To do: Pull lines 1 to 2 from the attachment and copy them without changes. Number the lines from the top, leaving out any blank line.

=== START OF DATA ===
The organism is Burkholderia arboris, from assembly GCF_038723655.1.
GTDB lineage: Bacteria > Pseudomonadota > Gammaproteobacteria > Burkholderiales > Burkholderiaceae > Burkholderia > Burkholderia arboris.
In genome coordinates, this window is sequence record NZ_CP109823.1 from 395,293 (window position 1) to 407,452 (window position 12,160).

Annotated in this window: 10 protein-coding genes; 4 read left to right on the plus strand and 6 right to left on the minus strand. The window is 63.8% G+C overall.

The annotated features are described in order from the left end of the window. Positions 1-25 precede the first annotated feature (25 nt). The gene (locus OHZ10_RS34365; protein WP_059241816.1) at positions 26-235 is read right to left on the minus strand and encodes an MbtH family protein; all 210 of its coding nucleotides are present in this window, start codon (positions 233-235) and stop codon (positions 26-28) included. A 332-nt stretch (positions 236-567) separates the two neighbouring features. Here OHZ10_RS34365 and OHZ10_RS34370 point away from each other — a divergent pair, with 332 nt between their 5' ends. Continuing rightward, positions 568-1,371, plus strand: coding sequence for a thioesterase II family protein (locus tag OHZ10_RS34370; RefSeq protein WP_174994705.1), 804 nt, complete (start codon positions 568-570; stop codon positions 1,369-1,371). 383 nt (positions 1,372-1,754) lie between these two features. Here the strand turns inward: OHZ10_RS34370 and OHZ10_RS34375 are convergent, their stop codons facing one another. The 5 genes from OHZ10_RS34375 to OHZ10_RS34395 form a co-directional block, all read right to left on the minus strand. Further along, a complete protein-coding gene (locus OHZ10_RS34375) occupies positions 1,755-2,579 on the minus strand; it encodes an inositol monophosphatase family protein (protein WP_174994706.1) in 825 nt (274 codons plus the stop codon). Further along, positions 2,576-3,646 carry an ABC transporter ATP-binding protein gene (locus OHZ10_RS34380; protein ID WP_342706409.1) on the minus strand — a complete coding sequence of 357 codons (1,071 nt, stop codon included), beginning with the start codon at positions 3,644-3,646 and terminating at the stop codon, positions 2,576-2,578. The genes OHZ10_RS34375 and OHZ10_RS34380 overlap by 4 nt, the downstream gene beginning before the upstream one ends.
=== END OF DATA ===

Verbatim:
The organism is Burkholderia arboris, from assembly GCF_038723655.1.
GTDB lineage: Bacteria > Pseudomonadota > Gammaproteobacteria > Burkholderiales > Burkholderiaceae > Burkholderia > Burkholderia arboris.